If I designed a baseball jersey----just for myself; not to sell---- that said ‘KANSAS CITY’ on the front, ‘KC’ on the sleeve, with a number on the back, using the same yellow/kelly green/white color combination and design style of the 1960's era KC Athletics, would this infringe on MLB licensing? It's for my personal use only and it's a one-off project. Note: this style and combination is not offered by MLB or any of its licensees worldwide.
One of a kind personal items not for use in commerce do not give rise to a claim for trademark infringement. 15 USC 1114 http://www.law.cornell.edu/uscode/text/15/1114 requires use in commerce or intention to use in commerce. If you are telling us the truth, you are legal. I am not sure I buy your story of purely personal use, so I feel the need to warn you that if you really intend to sell these, or even just distribute them, you are infringing when you apply the trademarks with that intent.
Just like I use to work on ex parte seizures of HARD ROCK CAFE fakes before they were sold, the MLB knows how to arrange ex parte seizures if they get wind of you making fakes and distributing them.
Q: "Can I make an MLB jersey just for myself and not to sell for profit?"
In order to infringe an existing mark, the counterfeit must be affixed to goods that are either sold or transported in commerce. See 15 U.S.C sections 1114(1), 1125(a) and 1127(definition of "use in commerce." Affixing another's mark on an item that only you will use or wear is not a use of that mark in commerce. So, yes, you can lawfully create and wear the shirt.
This conclusion runs up against the judge-made law that "post sale" confusion is still confusion actionable as infringement. The rationale is that if someone sees a product branded with a counterfeit mark, even if that person has no intention of buying the genuine product, the goodwill that the manufacturer created in its mark is nonetheless damaged by the non-purchaser viewing the counterfeit product. The same rationale applies to your self-made counterfeit shirt. That is, if anyone sees you wearing it in public then the goodwill that the Kansas City Royals have created in their mark will be harmed. In the final analysis, however, the statute trumps the judge-made law and so, as long as a counterfeit product is not sold or transported in commerce it's lawful to make that product. That product cannot be given away or donated or otherwise transferred to anyone else.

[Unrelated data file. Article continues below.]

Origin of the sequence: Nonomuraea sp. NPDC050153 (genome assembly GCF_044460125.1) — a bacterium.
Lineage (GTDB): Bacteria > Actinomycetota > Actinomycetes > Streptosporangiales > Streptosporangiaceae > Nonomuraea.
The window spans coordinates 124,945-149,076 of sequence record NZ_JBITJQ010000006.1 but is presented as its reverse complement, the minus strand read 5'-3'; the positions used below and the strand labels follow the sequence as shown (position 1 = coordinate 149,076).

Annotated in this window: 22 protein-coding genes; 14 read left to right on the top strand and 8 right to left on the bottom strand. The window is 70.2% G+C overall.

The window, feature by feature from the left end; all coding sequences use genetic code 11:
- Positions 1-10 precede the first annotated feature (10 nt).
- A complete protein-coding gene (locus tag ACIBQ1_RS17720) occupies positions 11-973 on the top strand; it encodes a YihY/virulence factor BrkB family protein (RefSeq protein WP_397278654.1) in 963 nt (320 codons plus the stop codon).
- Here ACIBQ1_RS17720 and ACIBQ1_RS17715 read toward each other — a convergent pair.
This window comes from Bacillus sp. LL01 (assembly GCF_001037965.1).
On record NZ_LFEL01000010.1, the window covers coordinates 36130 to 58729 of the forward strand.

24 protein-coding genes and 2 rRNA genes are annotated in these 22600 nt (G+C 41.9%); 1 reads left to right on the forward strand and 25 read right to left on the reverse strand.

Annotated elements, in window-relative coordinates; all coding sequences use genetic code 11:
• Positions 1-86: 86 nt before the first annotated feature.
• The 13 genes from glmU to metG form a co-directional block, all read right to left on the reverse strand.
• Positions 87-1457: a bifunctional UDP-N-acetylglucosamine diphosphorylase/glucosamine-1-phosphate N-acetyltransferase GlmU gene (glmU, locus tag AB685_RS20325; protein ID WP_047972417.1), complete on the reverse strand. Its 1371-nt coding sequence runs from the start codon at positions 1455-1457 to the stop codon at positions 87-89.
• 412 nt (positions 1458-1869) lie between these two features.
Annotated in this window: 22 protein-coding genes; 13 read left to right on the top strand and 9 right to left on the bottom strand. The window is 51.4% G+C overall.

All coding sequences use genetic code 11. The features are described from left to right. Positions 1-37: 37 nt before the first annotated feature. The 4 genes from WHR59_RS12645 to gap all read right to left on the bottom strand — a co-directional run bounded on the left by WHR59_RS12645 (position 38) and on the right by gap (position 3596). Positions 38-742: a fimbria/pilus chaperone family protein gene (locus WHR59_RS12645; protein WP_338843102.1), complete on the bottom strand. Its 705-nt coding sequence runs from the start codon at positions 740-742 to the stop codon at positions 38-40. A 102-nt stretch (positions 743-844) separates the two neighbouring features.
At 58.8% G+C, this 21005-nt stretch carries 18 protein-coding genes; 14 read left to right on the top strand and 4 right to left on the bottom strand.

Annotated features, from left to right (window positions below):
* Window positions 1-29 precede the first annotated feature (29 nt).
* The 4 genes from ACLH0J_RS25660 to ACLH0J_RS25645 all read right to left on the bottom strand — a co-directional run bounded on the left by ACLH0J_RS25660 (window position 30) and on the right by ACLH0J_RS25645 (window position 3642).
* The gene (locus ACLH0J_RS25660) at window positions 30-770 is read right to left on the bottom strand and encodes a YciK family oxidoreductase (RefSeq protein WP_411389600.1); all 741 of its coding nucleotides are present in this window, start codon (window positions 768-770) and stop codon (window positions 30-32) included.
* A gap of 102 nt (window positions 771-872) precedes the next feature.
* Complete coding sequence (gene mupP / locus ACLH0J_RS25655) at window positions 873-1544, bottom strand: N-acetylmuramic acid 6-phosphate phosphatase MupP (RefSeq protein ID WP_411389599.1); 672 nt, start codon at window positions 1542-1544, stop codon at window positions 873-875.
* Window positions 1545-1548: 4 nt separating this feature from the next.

While technically this may be considered an infringement, in my opinion, MLB is not wasting their time going after fans because they fashioned their own sportswear.
You need to be very careful here, however, if you plan on making these for others or starting up some kind of business here as they are hyper-aggressive in policing their marks and while they would not (unless some real extreme example prompted them) go after a fan for making a single infringing article of clothing for their own use they most certainly go after even the smallest of commercial enterprises.
You should consult a lawyer in private if you are unclear of the limits here. Most of us here, including myself, offer a free phone consult.
Despite the fine analysis of my colleagues, you would be surprised how controversial this is among licensing professionals. First, they argue that individual infringements have a collective adverse impact on commerce, thereby meeting the interstate commerce requirement. Second, they argue that individuals who engage in this conduct may dilute the value of the trademark and/or use it in a manner tarnishes the reputation of the trademark owner. Third, to some extent, every consumer use of a trademark is a "personal" use and the concern is that an exception in situations like this might override the rule.
I have a completely different take on why this should be legal---this is a First Amendment issue. When you make and wear this jersey, you are expressing your admiration and support for what it represents--including the history of the Kansas City Athletics. It is no different than the decision of a fan to paint his bare chest with the number of his favorite ballplayer. This type of expressive activity, in my view, should be protected by the First Amendment (or under the doctrine of fair use, which is the doctrine under which intellectual property lawyers often bury their First Amendment analysis).
But be careful. This First Amendment analysis infuriates licensing organizations that represent famous brand names--because the distinction between First Amendment expression and improper infringement is hard to make. For example, suppose you decided to make 100 KC Athletics jerseys and distribute them to a group that plans to hold an event (like Church service) to honor the memory of the KC Athletics. Why would making one for the purpose of honoring the memory of the team be exempt from infringement claims, while making 100 for the very same purpose would not be exempt. But if we were to allow someone to make 100 jerseys as opposed to just one, the "fair use" exception would swallow up the rule. There is a slippery slope between allowing one person to make one jersey for personal use, and allowing that person to make 100 jerseys to express support for the historic franchise. This is why licensing organizations oppose any personal use exception---but I think they are wrong about this; there ought to be some level of First Amendment protection that limits the permissible scope of trademark and copyright law.
Grasshoppers are those entities that will not take license from the IP owner, until their feet are held to the fire of litigation, according to Chief Judge Rader, "steal innovations and then refuses to license...."
But, if you are not an entitiy with deep pockets, you may be ok, unless the IP owner wants to teach you a lesson.
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